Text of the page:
What is credit score?
Credit score is a 3-digit number usually between 300 and 900. It is created using a complex statistical model that summarizes the past credit information of an individual. The number reflects the probability whether a borrower will pay off the loan in a timely fashion. A high number means you have been paying off your past dues (towards loans or credit cards) regularly and have rarely delayed payment. As a result, lenders have more confidence in extending credit to borrowers with high credit score.
What is the difference between credit score and credit report?
Your credit score is only part of your credit report. Your credit report covers your entire history of dealing with credit (loans and credit cards) including your history of payments (on time or delayed). Your credit history would also show the current status of each credit account – active, closed, delinquent, settled etc. These as well as other details of your credit report form the basis of your credit score.
What is the difference between credit report and credit rating?
Credit report is applicable to individuals and is provided by one of the four Indian credit bureaus – CIBIL TransUnion, Experian, Equifax or CRIF High Mark. Credit rating, on the contrary, applies to companies and is provided by rating agencies such as CRISIL, ICRA, etc.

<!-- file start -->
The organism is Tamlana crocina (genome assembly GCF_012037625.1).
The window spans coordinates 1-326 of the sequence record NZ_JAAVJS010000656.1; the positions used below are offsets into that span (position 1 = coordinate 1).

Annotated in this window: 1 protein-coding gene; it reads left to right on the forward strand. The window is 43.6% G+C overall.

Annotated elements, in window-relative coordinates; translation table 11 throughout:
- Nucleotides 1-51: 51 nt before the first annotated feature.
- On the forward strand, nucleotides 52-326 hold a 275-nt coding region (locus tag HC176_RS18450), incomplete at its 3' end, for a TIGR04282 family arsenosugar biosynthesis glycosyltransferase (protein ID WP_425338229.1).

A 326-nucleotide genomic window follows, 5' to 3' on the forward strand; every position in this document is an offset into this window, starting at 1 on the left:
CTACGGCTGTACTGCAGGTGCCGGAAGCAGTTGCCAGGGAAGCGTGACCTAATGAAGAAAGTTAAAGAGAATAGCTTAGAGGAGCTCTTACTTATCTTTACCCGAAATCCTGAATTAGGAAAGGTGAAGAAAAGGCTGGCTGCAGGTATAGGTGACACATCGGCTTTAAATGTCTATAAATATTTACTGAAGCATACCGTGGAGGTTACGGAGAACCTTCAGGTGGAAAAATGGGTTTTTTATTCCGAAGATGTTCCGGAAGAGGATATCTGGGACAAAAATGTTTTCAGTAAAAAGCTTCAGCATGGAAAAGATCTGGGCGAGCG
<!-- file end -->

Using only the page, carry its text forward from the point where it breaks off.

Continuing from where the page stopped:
How can my credit score help me with loan application?
A high credit score is definitely an asset when it comes to loan and credit card applications. A high credit score (closer to 900) implies that you have good financial discipline and tend to pay off your dues on time. Thus, your chances of being approved for additional credit, in the form of a new loan or credit card, are higher. This is so because lenders perceive borrowers with high score as trustworthy. They notice the financial discipline of applicants and accordingly decide whether to extend new credit or not.
How is my credit score calculated?
Credit score calculations use information from four key areas of your credit report: payment history of previous credit, number of active account and your credit to debt ratio. These are the major factors that affect your credit score and are included in your credit report.
How often can my credit score change?
Your credit score changes according to changes in your credit report. Therefore, your score is liable to change as new credit information is added or removed. Such changes include addition or closure of a credit card or loan account. That said, banks and other financial institutions report your information to credit bureaus once every month.
How often can I get an updated credit score?
You can apply for a credit report any number of times, however, as lenders report your credit information only once a month, you might not observe any change in your credit score before an interval of 1 month has passed between reports
Would having multiple credit cards affect my credit score?
Having multiple credit cards does not pose a problem by itself. However, having large amounts of unpaid credit card debt can cause your credit score to decline as you would be considered a risky borrower by banks. High credit card debt is considered to be a key factor that promotes future credit defaults.
Would my score be affected if I check my credit score?